Welcome Stranger to OCC!Login | Register

Galax GTX 1070 EXOC Sniper Review

   -   
» Discuss this article (0)

Galax GTX 1070 EXOC Sniper Conclusion:

Galax is delivering a card that has a room full of potential and delivers on most of it right out of the gate. Visually, it is tough to go wrong with basic black front and back with some serious RGB accents. The card is a looker with red LED lighting in the fans and the default red LED lighting for the back plate. This one accent makes the card stand out from the crowd, as the LED lighting is bright enough to catch the eye and mesh with the RGB theme of your build. By using Galax's Xtreme Tuner Plus application, you have the option to change the LED lighting on the back plate to any shade in the rainbow. The only detraction from this cool feature is that the LED lights on the cooling fans stay red even after applying the changes. Overall, the black theme with RGB lighting just looks good.

While the back plate LED lighting looks great, the thickness of the assembly may cause some fitment issues on your motherboard. When originally installing this card in my Maximus VIII Extreme, I found that the back plate interfered with the shroud over the I/O panel ports above the top PCIe 16x slot and the very edge of the Q-DIMM slots on the board. If the motherboard had standard DIMM slots, the card would not have fit in the top PCIe 16x slot. Depending on your motherboard layout, you may or may not run into this issue. A fix would be to slim up the LCD diffuser and back plate assembly. It would not take much in the case of my test board, but a sixteenth of an inch would go a long way toward resolving the concern. If the black theme is not up your alley and you are running a "Snow Edition" chassis, this card is offered up in white with the same accent technology used to effect.

Getting around to the performance of the card shows that Galax has set the card up to deliver excellent performance with the well-rounded core clock speed and memory speeds used for this EXOC Sniper version of its GTX 1070. Out of the gate, this card has a factory GPU Boost speed of 1784MHz, but it runs a bit quicker than that in just about every game. In addition, 8GB of GDDR5 memory lets you comfortably turn up the visual quality settings. This combination allowed the Galax GTX 1070 EXOC Sniper to excel by comparison in the game testing. Where the card broke down performance-wise was the comparative overclocking results. The core clock speed was only stable between 1961MHz and 1987MHz. When you look at the speeds I have averaged on the NVIDIA Pascal-based cards, I have averaged about 100MHz higher on six other cards. That's not to say that the core cannot overclock on the Galax GTX 1070 EXOC Sniper, as the card was able to generate above a 200MHz boost over the factory boost clock speed. The memory on the other hand was not as generous, with only a 151MHz bump over the baseline 2000MHz. A recently reported issue with Micron-based GDDR5 generating poorer memory overclocking results than cards using Samsung GDDR5 memory ICs pointed to my lower than average memory overclocks. To fix or improve the memory overclocking, each of the affected manufacturers, including Galax, have posted BIOS fixes for the cards that improve memory overclocking. You can get the Galax BIOS here for the Galax GTX 1070 variant you purchase.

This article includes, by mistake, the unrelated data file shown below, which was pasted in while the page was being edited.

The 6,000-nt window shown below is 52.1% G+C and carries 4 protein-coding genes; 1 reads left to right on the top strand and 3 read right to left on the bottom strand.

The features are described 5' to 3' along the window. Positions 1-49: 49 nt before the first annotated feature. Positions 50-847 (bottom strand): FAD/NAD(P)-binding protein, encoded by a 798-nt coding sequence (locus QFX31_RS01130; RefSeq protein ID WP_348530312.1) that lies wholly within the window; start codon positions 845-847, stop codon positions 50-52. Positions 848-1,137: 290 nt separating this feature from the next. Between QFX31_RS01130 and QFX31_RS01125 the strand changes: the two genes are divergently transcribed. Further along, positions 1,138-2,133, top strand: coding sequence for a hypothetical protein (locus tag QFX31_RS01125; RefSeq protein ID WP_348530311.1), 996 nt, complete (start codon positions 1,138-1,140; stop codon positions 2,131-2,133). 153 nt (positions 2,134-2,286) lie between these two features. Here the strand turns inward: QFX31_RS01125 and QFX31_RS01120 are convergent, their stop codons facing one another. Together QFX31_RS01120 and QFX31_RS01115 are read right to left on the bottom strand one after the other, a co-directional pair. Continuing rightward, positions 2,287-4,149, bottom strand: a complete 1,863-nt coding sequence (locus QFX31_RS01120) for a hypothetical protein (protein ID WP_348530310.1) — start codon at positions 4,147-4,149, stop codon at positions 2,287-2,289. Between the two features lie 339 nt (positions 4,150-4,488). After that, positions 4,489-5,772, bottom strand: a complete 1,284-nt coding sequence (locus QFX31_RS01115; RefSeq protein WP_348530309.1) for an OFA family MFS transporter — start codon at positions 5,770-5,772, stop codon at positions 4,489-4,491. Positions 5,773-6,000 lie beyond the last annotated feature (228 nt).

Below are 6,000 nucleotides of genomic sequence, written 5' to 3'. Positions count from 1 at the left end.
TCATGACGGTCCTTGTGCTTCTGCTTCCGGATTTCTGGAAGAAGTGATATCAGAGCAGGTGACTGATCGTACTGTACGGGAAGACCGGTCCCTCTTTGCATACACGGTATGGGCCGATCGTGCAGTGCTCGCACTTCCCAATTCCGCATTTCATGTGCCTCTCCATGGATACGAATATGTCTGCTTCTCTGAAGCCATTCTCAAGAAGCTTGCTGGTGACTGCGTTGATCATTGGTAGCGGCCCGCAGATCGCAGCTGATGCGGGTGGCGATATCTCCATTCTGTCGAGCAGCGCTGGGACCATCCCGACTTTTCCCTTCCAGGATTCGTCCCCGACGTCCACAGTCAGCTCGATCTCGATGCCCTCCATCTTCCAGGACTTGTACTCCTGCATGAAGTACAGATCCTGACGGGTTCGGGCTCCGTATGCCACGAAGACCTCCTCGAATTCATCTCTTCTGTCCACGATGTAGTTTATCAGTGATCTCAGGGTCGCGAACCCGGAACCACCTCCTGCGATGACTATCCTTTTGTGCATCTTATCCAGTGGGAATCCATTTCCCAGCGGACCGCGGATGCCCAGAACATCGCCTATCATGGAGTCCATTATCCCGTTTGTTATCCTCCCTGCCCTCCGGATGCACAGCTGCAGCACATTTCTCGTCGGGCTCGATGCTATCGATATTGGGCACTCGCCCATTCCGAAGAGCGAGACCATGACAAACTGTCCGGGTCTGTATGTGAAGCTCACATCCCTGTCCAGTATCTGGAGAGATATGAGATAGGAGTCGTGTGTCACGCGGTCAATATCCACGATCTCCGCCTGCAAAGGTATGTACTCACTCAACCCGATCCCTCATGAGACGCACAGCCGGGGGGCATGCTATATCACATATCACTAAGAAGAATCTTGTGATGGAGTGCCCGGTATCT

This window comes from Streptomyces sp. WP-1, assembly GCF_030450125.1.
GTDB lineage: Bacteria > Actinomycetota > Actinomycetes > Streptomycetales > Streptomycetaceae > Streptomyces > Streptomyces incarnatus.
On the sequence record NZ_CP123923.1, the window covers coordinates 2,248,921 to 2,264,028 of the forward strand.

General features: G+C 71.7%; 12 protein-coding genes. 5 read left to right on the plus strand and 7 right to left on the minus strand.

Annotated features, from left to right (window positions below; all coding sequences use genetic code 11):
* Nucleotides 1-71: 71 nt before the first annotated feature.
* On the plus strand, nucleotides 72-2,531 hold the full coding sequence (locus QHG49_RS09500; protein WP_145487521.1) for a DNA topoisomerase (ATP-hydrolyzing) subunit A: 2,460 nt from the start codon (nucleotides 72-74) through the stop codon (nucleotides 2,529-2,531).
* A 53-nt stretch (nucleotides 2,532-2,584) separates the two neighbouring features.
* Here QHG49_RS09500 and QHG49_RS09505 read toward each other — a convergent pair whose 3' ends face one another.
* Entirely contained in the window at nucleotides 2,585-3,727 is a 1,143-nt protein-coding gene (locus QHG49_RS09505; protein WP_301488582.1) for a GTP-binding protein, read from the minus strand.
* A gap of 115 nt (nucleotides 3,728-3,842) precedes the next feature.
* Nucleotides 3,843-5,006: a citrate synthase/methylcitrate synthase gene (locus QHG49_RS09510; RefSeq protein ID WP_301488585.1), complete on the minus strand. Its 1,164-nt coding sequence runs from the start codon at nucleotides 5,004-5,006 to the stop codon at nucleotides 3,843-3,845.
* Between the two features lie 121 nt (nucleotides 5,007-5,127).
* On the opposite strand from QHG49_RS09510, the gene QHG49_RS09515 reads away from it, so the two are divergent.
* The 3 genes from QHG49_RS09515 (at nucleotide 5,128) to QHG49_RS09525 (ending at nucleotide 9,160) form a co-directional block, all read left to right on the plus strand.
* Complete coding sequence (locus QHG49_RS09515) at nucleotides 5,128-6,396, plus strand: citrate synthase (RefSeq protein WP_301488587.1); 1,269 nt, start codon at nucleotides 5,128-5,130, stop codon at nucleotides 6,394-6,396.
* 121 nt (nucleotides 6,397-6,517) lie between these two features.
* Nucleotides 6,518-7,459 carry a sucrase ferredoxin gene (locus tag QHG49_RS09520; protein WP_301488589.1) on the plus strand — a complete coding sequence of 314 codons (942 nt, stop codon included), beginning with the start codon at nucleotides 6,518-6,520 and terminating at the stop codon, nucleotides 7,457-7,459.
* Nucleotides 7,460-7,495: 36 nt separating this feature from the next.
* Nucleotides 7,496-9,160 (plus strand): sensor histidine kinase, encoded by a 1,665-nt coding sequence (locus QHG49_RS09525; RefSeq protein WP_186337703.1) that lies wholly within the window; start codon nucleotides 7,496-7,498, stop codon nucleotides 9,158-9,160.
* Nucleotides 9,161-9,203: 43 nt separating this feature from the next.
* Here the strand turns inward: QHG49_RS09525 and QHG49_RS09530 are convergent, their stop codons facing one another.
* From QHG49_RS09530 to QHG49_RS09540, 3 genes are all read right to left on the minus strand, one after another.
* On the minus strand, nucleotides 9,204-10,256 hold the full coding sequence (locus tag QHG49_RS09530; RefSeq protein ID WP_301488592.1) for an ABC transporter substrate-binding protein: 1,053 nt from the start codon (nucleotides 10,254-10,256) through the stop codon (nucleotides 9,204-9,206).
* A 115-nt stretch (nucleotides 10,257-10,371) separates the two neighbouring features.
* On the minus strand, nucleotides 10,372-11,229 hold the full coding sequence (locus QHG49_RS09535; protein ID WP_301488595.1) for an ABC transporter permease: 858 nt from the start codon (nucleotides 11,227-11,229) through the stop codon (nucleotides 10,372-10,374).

The bottom line here is that if you are not one to tune your card for higher performance through overclocking, then you have no reason to worry, as the card performs admirably throughout my testing. During my testing, I found that the noise levels generated by the card were pretty low, even with the fan speeds ramped up to 100%. The 100mm dual-fans used on the EXOC version of Galax's line-up do fairly well keeping the card cool enough at just 71 ºC under load or about 5 degrees Celsius warmer than Galax advertises, but is not a significant issue due to the obvious testing ambient temperatures. To alleviate fears of an overheating 5+2 phase VRM, Galax does use a large aluminum heatsink over the VRM on the all custom PCB with airflow coming through the large dual-heatpipe-equipped heatsink.

Overall, the Galax GTX 1070 EXOC Sniper is a high performing card that delivers FPS and game experience results on par with the GTX 1070 cards I have tested. It runs cool and quiet and features a pretty unique RGB LED lighting assembly to make it stand out in the crowd. If you are looking for a new GTX 1070 video card for your next build, the Galax GTX 1070 EXOC SNIPER is a factory-overclocked card that does well for the $429 USD price point.

 

Pros:

  • Stock performance
  • Factory-overclocked
  • Good looks
  • Low noise
  • RGB backplate lighting
  • NVIDIA Ecosystem

 

Cons:

  • Thick backplate assembly
  • Core overclocking
  • Memory overclocking


 

OCC Gold



Related Products
Random Pic
© 2001-2017 Overclockers Club ® Privacy Policy
Elapsed: 0.1254680157   (xlweb1)